This is part 2 of a 2-part series exploring 2018’s greatest organizational challenge: achieving digital excellence.

From communications to product to organizational efficiency, operating online involves significant depth of expertise. Digital channels and customer touchpoints extend beyond online to in-person and at home, widening the scope of understanding required to engage with customers.

To succeed, methodology matters. Human-centred design and lean and agile processes are essential because, with digital, we have the ability to learn from data and adapt quickly to current and evolving customer needs, and increasingly savvy customers are expecting more of the organizations they engage with, regardless of device or channel.

The breadth and depth of expertise extend across a wide variety of requirements phases and deep into areas of expertise, as we explored in part 1 of this series on achieving digital excellence. These areas include research, product strategy, interaction design, system architecture, build, launch and promotion, and continuous improvement.


Considering the scope of complexity from digital channels to customer engagement and from methodologies to the variety of areas of expertise, let’s take a look at the 8 most common organizational challenges which typically undermine digital efforts.

8 common organizational challenges

  1. Having limited competency in any specific area, where it is difficult to execute well and project team expertise is not deep enough to achieve best practices. This can increase cost significantly up front or over time and diminish value of products and services.
  2. Trusting a single vendor to have the capability of executive across all these multi-disciplined steps, each of which requires a high level of expertise.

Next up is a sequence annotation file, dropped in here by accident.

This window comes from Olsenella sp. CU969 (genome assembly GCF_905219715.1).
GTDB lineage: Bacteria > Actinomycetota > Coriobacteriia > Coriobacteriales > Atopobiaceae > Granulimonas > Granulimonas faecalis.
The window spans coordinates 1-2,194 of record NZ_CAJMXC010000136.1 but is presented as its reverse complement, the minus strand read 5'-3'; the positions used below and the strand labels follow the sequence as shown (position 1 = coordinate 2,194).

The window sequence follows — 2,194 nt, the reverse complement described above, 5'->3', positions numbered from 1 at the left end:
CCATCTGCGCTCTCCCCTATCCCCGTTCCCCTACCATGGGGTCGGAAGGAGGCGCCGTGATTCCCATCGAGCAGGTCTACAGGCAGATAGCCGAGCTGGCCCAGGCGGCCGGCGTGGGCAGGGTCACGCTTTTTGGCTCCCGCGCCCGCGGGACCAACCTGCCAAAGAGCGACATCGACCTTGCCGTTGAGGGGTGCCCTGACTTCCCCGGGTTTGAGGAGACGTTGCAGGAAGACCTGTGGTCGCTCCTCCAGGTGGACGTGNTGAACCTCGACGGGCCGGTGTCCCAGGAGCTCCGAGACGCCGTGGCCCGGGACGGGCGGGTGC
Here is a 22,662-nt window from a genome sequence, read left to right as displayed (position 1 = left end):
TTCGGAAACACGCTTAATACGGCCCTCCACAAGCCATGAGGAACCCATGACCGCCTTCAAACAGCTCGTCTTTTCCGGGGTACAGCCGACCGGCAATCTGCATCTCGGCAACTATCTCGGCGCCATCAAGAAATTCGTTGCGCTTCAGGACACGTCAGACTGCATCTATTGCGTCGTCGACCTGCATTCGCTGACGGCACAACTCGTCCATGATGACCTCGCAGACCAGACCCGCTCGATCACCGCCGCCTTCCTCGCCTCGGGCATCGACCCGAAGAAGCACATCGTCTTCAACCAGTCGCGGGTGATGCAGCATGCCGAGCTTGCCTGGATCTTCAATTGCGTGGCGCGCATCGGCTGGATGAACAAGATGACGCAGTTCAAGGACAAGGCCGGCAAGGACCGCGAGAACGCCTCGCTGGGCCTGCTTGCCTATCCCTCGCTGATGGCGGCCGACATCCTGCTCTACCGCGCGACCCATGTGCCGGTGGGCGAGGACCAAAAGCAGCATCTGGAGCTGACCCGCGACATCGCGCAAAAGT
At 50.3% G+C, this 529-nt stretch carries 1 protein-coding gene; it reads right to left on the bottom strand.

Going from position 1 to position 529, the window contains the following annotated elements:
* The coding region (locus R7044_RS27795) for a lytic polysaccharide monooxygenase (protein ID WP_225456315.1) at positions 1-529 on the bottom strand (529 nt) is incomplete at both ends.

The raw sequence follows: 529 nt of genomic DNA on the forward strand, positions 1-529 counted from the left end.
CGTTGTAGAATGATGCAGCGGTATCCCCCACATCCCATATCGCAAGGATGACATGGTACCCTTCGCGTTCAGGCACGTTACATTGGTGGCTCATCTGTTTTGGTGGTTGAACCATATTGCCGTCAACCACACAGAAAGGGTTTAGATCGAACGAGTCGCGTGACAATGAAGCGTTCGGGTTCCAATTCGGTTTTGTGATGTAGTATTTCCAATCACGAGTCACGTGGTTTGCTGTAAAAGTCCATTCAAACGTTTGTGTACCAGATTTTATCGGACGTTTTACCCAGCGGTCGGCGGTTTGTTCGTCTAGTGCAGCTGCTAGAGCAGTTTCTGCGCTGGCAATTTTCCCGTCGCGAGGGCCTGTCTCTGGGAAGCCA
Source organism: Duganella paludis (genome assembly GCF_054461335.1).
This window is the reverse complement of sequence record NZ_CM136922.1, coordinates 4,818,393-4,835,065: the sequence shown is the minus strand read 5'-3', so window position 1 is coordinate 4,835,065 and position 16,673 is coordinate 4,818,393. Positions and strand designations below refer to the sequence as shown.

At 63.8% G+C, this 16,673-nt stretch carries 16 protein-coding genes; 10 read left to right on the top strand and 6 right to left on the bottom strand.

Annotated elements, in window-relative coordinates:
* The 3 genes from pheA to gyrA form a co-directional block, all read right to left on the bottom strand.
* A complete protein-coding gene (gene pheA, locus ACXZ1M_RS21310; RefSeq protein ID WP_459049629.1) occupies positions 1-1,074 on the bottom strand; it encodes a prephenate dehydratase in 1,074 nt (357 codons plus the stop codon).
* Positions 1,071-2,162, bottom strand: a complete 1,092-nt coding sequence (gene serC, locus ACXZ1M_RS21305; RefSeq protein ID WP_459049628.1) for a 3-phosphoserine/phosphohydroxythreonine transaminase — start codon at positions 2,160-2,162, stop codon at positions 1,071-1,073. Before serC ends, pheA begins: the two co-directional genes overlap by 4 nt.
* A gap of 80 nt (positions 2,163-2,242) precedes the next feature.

3. Taking a technical or engineering driven approach led by features-first and, at best, internal definitions of need, instead of taking a human-centred design approach which identifies user jobs-to-be-done and outcomes in order to align organizational goals and user needs.
  4. Effectively transitioning from research and strategy to product, bridging the gap between identifying an opportunity to improve customer experience or service delivery and how this is translated to service models and products that need to be delivered to capture this opportunity.
  5. Information architecture and interface design aligned to user mental models rather than feature lists and organizational requirements.
  6. Translating from design to code, with optimized and accessible front-end code that puts the user first, where typical engineering-team capabilities are strongest at the architecture and back-end, rather at layers where users interact.
  7. Continuous improvement, using the knowledge that can be gathered from every click and communicating with users on an ongoing basis to improve service and product.
  8. The ability to track performance, effectively run user tests and experiments, and then make the most effective decisions on where to spend ongoing resources to drive adoption and engagement.

Determinants of organizational success

Ultimately, success is determined by your organization’s ability to:

  1. Define an effective roadmap, meeting organizational and market needs.
  2. Execute at a high level across all stages of product and service delivery.
  3. Plan, scope, and evaluate systems that can make a measurable impact.
  4. Continuously improve across customer experience and service delivery efforts.

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